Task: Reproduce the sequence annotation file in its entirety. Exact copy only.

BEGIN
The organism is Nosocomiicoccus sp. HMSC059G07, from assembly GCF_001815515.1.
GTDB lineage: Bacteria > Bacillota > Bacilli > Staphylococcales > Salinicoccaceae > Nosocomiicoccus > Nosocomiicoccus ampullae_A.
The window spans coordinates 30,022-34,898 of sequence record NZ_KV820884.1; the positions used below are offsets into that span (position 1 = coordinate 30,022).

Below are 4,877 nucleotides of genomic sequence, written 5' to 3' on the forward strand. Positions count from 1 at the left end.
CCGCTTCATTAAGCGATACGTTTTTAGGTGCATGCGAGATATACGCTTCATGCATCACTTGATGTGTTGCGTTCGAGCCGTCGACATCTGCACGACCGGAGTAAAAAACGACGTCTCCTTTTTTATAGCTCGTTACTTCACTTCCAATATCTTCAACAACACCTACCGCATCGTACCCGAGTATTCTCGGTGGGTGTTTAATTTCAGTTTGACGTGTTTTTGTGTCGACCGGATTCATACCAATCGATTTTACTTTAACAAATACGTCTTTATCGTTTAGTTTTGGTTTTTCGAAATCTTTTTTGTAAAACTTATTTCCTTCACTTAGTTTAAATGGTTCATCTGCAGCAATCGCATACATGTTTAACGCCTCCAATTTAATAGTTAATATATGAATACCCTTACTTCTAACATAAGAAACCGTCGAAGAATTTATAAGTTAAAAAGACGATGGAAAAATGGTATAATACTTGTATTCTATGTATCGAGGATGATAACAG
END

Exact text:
The organism is Nosocomiicoccus sp. HMSC059G07, from assembly GCF_001815515.1.
GTDB lineage: Bacteria > Bacillota > Bacilli > Staphylococcales > Salinicoccaceae > Nosocomiicoccus > Nosocomiicoccus ampullae_A.
The window spans coordinates 30,022-34,898 of sequence record NZ_KV820884.1; the positions used below are offsets into that span (position 1 = coordinate 30,022).

Below are 4,877 nucleotides of genomic sequence, written 5' to 3' on the forward strand. Positions count from 1 at the left end.
CCGCTTCATTAAGCGATACGTTTTTAGGTGCATGCGAGATATACGCTTCATGCATCACTTGATGTGTTGCGTTCGAGCCGTCGACATCTGCACGACCGGAGTAAAAAACGACGTCTCCTTTTTTATAGCTCGTTACTTCACTTCCAATATCTTCAACAACACCTACCGCATCGTACCCGAGTATTCTCGGTGGGTGTTTAATTTCAGTTTGACGTGTTTTTGTGTCGACCGGATTCATACCAATCGATTTTACTTTAACAAATACGTCTTTATCGTTTAGTTTTGGTTTTTCGAAATCTTTTTTGTAAAACTTATTTCCTTCACTTAGTTTAAATGGTTCATCTGCAGCAATCGCATACATGTTTAACGCCTCCAATTTAATAGTTAATATATGAATACCCTTACTTCTAACATAAGAAACCGTCGAAGAATTTATAAGTTAAAAAGACGATGGAAAAATGGTATAATACTTGTATTCTATGTATCGAGGATGATAACAG